The material on this site is for financial institutions, professional investors and their professional advisers. It is for information only. Please read our Terms & Conditions, Privacy Policy and Cookies before using this site.

All material subject to strictly enforced copyright laws. © 2021 Euromoney, a part of the Euromoney Institutional Investor PLC.
Banking

Investors accuse Brazil of “jerry-rigging currency”

International investors are in uproar over Brazil’s latest attempt to manage its currency by extending steep tax charges for foreign market participants on a variety of financial instruments

Guido Mantega, Brazilian finance minister

International investors are outraged over Brazil’s “currency war” with the US and Europe, after Brazil’s latest attempt to manage its currency – by extending the IOF tax on all foreign borrowings – fanned speculation it will pursue a tighter control over capital inflows in its economy.


However, the lack of reinstatement of the scrapped IOF tax on international investment in Brazilian equities in early December, which was largely to blame for the heavy fall in the Bovespa in 2011, does provide a shred of relief for some market players.


On Thursday, Brazil’s finance minister Guido Mantega revealed that the so-called IOF tax would extend the 6% financial transactions tax to foreign loans with maturities of up to three years, instead of two-years. However, he did emphasize that the measure would have little effect on the market because the average maturity of Brazilian bond placements abroad is usually longer than three years.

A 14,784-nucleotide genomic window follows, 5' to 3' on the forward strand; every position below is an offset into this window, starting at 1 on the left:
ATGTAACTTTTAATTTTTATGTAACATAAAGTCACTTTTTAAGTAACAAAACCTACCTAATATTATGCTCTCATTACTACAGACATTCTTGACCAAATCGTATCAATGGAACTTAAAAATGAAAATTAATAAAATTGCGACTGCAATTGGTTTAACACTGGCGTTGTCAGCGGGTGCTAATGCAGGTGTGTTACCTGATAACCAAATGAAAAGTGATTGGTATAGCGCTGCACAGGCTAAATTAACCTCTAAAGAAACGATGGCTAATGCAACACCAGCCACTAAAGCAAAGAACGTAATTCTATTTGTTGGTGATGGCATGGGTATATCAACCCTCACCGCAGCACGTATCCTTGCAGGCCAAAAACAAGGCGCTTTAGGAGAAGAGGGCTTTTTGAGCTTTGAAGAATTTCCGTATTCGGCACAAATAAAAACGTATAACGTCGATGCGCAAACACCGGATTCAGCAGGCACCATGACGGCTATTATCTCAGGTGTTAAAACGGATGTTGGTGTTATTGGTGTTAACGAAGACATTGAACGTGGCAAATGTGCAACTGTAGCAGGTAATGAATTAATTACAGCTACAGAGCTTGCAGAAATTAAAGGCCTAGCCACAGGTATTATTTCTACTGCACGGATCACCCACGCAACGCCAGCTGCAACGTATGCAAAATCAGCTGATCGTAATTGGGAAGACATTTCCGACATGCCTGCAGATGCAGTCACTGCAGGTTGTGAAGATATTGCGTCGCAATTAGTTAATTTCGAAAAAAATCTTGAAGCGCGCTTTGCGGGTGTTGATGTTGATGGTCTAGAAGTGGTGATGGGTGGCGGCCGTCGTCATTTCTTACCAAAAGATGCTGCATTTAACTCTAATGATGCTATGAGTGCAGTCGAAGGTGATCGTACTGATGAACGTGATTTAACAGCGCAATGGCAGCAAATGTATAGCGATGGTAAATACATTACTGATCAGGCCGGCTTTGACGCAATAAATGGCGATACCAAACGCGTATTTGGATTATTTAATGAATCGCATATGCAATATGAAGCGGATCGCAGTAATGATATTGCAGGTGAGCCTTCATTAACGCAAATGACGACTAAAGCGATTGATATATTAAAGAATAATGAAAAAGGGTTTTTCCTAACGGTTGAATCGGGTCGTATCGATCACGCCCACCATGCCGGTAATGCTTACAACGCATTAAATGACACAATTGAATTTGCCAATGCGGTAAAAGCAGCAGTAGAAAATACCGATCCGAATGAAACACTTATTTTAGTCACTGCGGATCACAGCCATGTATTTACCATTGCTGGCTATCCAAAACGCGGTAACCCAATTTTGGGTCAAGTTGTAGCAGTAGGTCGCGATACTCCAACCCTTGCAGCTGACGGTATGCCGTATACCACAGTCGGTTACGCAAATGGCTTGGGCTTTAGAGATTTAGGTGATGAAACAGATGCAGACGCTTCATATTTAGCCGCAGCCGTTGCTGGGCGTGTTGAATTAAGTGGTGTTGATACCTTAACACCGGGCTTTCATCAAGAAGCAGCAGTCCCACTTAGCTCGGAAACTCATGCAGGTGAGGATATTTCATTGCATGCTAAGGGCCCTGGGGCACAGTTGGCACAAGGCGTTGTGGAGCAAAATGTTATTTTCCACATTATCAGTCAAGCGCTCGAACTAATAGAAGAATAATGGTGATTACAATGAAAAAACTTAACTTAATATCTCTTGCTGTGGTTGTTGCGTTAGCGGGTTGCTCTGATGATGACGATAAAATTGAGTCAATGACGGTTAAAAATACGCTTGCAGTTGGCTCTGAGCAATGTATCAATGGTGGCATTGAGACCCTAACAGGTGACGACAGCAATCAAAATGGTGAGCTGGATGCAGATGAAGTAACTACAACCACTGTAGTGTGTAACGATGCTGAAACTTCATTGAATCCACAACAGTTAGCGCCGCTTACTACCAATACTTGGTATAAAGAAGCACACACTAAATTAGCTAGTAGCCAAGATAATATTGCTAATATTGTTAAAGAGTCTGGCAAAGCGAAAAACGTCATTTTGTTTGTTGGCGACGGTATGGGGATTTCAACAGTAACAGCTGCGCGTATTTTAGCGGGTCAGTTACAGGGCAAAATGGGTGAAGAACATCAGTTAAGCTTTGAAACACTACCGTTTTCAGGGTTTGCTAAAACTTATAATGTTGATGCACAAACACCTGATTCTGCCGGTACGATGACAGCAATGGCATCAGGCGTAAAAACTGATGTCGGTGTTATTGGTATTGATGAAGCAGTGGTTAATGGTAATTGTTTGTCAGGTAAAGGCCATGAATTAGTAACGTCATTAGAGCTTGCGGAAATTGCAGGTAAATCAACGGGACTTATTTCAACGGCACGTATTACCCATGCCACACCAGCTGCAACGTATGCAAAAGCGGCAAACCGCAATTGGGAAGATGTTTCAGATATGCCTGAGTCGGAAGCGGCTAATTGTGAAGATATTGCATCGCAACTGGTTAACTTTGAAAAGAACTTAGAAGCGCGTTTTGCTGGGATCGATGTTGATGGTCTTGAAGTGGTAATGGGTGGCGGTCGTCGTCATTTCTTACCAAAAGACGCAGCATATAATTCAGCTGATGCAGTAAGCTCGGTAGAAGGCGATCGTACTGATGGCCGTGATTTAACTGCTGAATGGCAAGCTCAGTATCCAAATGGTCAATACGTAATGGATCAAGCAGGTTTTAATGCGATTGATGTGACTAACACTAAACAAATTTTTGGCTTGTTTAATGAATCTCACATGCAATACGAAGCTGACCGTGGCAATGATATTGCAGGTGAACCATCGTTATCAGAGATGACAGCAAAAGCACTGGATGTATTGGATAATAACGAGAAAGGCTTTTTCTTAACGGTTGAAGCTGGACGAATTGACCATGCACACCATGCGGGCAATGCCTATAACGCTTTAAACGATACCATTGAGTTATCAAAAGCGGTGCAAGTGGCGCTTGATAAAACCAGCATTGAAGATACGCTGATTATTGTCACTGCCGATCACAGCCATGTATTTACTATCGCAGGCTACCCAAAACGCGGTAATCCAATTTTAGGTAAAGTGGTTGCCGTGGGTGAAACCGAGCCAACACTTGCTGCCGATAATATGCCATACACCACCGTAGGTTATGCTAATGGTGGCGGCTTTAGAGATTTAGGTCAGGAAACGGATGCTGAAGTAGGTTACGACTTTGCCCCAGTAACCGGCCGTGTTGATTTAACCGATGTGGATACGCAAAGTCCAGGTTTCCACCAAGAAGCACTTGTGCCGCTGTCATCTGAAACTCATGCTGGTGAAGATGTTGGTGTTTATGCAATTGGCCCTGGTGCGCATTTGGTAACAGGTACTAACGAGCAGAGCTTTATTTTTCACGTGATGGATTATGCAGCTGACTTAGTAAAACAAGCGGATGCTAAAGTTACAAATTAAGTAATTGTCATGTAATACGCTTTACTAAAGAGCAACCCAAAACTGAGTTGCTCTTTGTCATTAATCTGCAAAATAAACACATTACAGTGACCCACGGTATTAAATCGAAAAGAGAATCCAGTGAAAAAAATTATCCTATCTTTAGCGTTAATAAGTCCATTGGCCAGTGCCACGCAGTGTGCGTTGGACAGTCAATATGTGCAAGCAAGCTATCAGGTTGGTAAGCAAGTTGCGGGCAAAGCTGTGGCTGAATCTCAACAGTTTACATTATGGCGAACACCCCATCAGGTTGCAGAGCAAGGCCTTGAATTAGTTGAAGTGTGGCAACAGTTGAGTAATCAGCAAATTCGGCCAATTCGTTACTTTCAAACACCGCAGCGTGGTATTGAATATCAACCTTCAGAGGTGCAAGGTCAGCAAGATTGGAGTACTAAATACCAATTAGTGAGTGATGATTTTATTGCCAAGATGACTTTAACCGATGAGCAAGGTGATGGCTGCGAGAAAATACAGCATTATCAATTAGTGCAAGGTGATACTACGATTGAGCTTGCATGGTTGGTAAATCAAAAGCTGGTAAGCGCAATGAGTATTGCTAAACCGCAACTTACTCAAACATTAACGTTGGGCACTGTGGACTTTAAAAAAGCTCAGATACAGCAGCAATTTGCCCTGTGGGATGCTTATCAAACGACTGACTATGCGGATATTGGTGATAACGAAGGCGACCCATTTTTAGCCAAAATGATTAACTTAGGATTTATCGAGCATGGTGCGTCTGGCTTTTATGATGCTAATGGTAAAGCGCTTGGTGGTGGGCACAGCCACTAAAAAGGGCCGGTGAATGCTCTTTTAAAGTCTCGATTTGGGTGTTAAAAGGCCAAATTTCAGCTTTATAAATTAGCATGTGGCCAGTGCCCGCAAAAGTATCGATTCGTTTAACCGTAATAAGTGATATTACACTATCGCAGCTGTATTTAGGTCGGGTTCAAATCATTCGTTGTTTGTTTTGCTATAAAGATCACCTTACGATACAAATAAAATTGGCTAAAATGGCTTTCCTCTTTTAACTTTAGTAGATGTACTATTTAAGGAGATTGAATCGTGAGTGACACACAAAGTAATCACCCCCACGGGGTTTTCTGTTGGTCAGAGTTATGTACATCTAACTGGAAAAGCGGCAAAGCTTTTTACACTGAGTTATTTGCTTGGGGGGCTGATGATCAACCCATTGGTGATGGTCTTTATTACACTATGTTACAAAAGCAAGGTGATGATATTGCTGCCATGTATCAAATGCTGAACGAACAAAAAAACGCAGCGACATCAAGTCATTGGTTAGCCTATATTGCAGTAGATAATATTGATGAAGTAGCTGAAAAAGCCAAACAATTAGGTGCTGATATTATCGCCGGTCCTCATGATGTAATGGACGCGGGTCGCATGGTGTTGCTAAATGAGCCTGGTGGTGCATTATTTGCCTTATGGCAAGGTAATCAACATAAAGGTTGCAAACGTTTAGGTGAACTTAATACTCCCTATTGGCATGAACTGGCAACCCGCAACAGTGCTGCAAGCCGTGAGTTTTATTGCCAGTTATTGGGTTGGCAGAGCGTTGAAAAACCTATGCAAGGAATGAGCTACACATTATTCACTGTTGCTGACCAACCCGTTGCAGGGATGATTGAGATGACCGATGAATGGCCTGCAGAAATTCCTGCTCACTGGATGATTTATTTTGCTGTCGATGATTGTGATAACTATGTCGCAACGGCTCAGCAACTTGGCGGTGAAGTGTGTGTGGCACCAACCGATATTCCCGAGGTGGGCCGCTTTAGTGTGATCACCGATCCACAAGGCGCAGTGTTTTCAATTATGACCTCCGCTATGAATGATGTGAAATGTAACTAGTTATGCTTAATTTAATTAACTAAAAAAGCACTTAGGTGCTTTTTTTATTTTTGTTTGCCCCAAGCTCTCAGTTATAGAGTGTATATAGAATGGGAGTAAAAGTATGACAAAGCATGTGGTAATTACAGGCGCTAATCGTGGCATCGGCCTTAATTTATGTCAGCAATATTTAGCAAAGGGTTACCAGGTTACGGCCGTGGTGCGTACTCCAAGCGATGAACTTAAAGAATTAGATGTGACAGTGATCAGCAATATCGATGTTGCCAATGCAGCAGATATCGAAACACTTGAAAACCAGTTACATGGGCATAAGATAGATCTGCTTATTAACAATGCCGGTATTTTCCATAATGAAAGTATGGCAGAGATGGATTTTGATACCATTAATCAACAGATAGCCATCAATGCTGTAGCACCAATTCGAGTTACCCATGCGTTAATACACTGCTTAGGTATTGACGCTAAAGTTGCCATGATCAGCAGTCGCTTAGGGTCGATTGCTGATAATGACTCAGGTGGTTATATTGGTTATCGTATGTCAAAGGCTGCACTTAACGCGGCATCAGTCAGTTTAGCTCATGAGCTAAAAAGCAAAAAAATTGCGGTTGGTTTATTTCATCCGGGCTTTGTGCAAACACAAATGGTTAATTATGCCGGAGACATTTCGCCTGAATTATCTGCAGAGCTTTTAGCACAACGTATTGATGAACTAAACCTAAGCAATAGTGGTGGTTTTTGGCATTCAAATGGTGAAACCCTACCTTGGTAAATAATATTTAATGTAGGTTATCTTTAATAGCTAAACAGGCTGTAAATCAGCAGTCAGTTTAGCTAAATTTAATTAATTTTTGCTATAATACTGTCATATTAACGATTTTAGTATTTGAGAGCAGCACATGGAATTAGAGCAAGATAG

The initial aim was to prevent flows of money into the country, and thereby lower its currency valuation. But speaking to Euromoney before Thursday’s announcement, some analysts believe it has had the opposite effect and has, at times, prevented the depreciation of the currency.


“The flows diminished after the IOF tax was introduced but the interesting thing was the way it behaved during the time of the tragedy in Japan,” says Javier Murcio, deputy fixed-income portfolio manager at BNY Mellon’s Standish.


“There was a belief that Japan would have to repatriate capital, and Japan over the last few years has been a major investor in the local market. Ironically, the perverse result was that the IOF served as a way to keep capital in the country because being a high-quality name and double-digit returns in an appreciating currency made being in Brazil very attractive. So, Japanese investors maintained their capital in Brazil because the IOF tax meant that if they left it would be more costly to go back in.”


The extension of the IOF tax for foreign fixed-income professionals is unlikely to change international investor sentiment that Brazil’s macro-prudential approach is creating an imbalance in the economy, and that is the point that needs to be addressed.


“If Brazil wants to be a real-world country, it should do real-world things and that includes not jerry-rigging your currency,” says Jim Craige, international fixed-income investor in Brazil and manager of EM fixed income funds at New York’s Stone Harbor Investment Partners. “It keeps interest rates higher, it restricts the fully functioning of their capital markets – it’s an unfortunate distraction and it is very expensive for them.”